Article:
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Science Cafe OSU, Potential Impacts of Oil and Gas Exploration: Frequent Questions & Answers

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The questions and answers on this page are from the five Science Cafe OSU, Community Programs held at Stillwater Public Library May - Nov. 2014. Questions were asked by audience members. Answers are from various program speakers.

Frequent Questions & Answers

Nov. 20- Forum

  1. Why is there a discrepancy in the the magnitude of earthquakes posted by OGS vs. USGS?
  2. What can people do to try to change the Corporation Commission permitting process to more "common sense" regulation such as no oil/gas operations within 1-2 miles of subdivisions and city limits?
  3. Why not hire some people to provide real-time information to the agencies and public?
  4. Is a pipeline running through an area having so many earthquakes (200 or more a year) really a good idea?
  5. What are some of the illnesses associated with chemicals used in fracking?
  6. I report almost every earthquake I feel. Why do so many earthquakes go unlisted?
  7. Following on the Interim Study, what is the next legislative step with regard to earthquakes? 
  8. Large amounts of saltwater, also known as produced water, have been injected for many years. Why is it just now becoming a problem or possibly causing earthquakes?
  9. What research is there regarding the effect of fracking upon real estate values?
  10. Are there regulations for noise levels to residential areas due to oil and gas and other commercial activities, at least when activities occur overnight? and Why aren't residents near a drilling site not notified when the drilling operations will take place?
  11. How can citizens help legislators pass legislation?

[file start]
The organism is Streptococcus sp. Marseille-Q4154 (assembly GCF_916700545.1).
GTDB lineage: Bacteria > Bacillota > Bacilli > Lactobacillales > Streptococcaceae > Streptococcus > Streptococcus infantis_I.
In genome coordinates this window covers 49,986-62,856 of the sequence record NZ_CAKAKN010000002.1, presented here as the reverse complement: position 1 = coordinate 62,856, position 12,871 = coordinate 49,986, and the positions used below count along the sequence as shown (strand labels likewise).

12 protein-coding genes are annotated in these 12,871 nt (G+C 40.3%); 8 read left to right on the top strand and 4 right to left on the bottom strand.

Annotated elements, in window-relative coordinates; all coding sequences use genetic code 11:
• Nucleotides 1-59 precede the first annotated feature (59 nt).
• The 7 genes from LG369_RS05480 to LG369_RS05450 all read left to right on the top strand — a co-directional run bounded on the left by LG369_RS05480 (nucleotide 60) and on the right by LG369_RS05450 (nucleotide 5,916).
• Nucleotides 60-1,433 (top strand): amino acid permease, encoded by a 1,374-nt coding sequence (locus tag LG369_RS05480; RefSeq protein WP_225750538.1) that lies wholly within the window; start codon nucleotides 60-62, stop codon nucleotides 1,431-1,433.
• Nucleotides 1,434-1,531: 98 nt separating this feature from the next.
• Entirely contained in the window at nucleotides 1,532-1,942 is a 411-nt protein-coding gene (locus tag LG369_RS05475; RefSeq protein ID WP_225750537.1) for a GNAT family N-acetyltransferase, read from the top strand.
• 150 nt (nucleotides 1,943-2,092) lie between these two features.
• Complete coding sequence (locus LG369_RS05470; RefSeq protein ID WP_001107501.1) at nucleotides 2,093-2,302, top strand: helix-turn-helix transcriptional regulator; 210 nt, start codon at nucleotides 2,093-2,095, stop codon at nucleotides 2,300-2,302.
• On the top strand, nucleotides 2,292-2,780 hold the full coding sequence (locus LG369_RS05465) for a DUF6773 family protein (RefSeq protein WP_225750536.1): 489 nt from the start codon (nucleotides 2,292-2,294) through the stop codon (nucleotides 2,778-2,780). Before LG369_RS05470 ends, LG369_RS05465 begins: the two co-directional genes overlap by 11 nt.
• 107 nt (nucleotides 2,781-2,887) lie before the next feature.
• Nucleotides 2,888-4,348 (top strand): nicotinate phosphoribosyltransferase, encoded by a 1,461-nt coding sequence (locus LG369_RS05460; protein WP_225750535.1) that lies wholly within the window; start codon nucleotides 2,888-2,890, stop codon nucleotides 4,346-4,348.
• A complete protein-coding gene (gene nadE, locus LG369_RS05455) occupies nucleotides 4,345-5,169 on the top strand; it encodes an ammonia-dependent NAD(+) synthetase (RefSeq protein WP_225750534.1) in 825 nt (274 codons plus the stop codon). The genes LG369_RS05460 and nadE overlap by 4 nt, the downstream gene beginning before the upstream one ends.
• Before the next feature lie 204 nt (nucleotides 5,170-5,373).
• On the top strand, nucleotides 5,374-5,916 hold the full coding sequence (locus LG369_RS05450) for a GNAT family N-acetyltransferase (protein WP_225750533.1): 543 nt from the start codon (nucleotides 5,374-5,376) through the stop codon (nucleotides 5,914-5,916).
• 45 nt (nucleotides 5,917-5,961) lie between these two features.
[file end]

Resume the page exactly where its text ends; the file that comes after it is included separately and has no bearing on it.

12. Have there been studies on effects of 2-3 magnitude earthquakes occurring often (2-4 times a day)? We are told that below magnitude 4 or 5 there are no effects, but smaller, more frequent earthquakes surely that repeated and frequent shaking has effects? 
  13. Do the flames at the fracking site contribute to greenhouse gas? 
  14. Why do we not know where injection fluids go when they reach the basement?
  15. Why does anyone think that they have any control over their neighboring land? Are they willing to give up their electric, oil and gas use? That is their option. Someone has to sacrifice for the good of the rest of society.
  16. So far, some people have gone to quite a few city, county, and state agency officials. The county commissioners tell them "there is nothing we can do about the frack sites and deep injection wells." The County Corporation Commission representative says there is nothing he can do about these troubles. With this sort of stock answer being given to the citizens and with even some of the officials stating to us nothing will change until the legislature passes new laws and regulations, don't you think the Oklahoma legislature will have to act rather than trust that the Corporation Commission will actually change?
  17. Aside from keeping a log, what can we do to get the attention of the government? Who can we call?
  18. Going beyond the legislative Interim Study, what would be the most effective plan of action to implement a moratorium on either horizontal drilling or deep injection well disposal or both?

June 12- Costs and Benefits

  1. Can landowner be compensated for reduction of property value due to oil activity on their property? Can landowner be compensated for “inconvenience” or “annoyance” due to oil activity on their property?
  2. I would like more information on the concerns of methane leaks ‒ how that is going to impact us.
  3. Do you have a say as a land owner if a company puts a tank battery on you?
  4. If one company has a well and another wants to do seismic measuring, who has the rights?
  5. What about regulations on the number of pipes being laid?
  6. What about spacing between tank batteries?
  7. What kind of connection is there between hydraulic fracturing producing more oil & gas, and gas prices at the pump?
  8. Are there mechanisms, outside of government, to publicly fund research? i.e. crowdsourcing?